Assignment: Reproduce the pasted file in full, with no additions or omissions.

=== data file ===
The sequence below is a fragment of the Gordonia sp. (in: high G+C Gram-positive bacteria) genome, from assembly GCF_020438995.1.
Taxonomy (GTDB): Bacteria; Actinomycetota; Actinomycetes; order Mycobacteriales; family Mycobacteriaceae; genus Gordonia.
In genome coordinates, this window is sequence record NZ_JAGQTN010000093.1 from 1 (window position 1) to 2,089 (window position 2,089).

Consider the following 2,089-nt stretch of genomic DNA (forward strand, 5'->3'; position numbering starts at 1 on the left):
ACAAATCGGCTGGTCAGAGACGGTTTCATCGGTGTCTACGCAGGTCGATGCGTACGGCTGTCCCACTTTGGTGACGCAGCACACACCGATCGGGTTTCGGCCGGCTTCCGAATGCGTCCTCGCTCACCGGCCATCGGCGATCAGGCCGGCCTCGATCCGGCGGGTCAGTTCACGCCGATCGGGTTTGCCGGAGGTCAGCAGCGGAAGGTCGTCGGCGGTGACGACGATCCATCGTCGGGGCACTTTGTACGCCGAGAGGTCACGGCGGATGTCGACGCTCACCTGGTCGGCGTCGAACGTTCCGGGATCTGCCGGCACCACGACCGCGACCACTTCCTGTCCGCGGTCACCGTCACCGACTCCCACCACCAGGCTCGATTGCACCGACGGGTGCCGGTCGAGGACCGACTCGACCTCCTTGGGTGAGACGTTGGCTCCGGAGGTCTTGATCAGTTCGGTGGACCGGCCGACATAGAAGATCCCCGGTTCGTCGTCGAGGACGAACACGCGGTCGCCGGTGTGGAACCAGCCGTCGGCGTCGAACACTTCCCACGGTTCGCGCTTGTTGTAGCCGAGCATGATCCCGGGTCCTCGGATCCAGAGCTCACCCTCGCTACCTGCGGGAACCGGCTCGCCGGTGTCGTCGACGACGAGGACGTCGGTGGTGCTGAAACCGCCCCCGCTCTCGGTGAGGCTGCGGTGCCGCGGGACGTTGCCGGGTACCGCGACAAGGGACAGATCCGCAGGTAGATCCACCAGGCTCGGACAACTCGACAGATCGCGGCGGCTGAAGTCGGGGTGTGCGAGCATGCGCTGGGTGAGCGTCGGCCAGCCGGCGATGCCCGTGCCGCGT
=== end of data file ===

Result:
The sequence below is a fragment of the Gordonia sp. (in: high G+C Gram-positive bacteria) genome, from assembly GCF_020438995.1.
Taxonomy (GTDB): Bacteria; Actinomycetota; Actinomycetes; order Mycobacteriales; family Mycobacteriaceae; genus Gordonia.
In genome coordinates, this window is sequence record NZ_JAGQTN010000093.1 from 1 (window position 1) to 2,089 (window position 2,089).

Consider the following 2,089-nt stretch of genomic DNA (forward strand, 5'->3'; position numbering starts at 1 on the left):
ACAAATCGGCTGGTCAGAGACGGTTTCATCGGTGTCTACGCAGGTCGATGCGTACGGCTGTCCCACTTTGGTGACGCAGCACACACCGATCGGGTTTCGGCCGGCTTCCGAATGCGTCCTCGCTCACCGGCCATCGGCGATCAGGCCGGCCTCGATCCGGCGGGTCAGTTCACGCCGATCGGGTTTGCCGGAGGTCAGCAGCGGAAGGTCGTCGGCGGTGACGACGATCCATCGTCGGGGCACTTTGTACGCCGAGAGGTCACGGCGGATGTCGACGCTCACCTGGTCGGCGTCGAACGTTCCGGGATCTGCCGGCACCACGACCGCGACCACTTCCTGTCCGCGGTCACCGTCACCGACTCCCACCACCAGGCTCGATTGCACCGACGGGTGCCGGTCGAGGACCGACTCGACCTCCTTGGGTGAGACGTTGGCTCCGGAGGTCTTGATCAGTTCGGTGGACCGGCCGACATAGAAGATCCCCGGTTCGTCGTCGAGGACGAACACGCGGTCGCCGGTGTGGAACCAGCCGTCGGCGTCGAACACTTCCCACGGTTCGCGCTTGTTGTAGCCGAGCATGATCCCGGGTCCTCGGATCCAGAGCTCACCCTCGCTACCTGCGGGAACCGGCTCGCCGGTGTCGTCGACGACGAGGACGTCGGTGGTGCTGAAACCGCCCCCGCTCTCGGTGAGGCTGCGGTGCCGCGGGACGTTGCCGGGTACCGCGACAAGGGACAGATCCGCAGGTAGATCCACCAGGCTCGGACAACTCGACAGATCGCGGCGGCTGAAGTCGGGGTGTGCGAGCATGCGCTGGGTGAGCGTCGGCCAGCCGGCGATGCCCGTGCCGCGT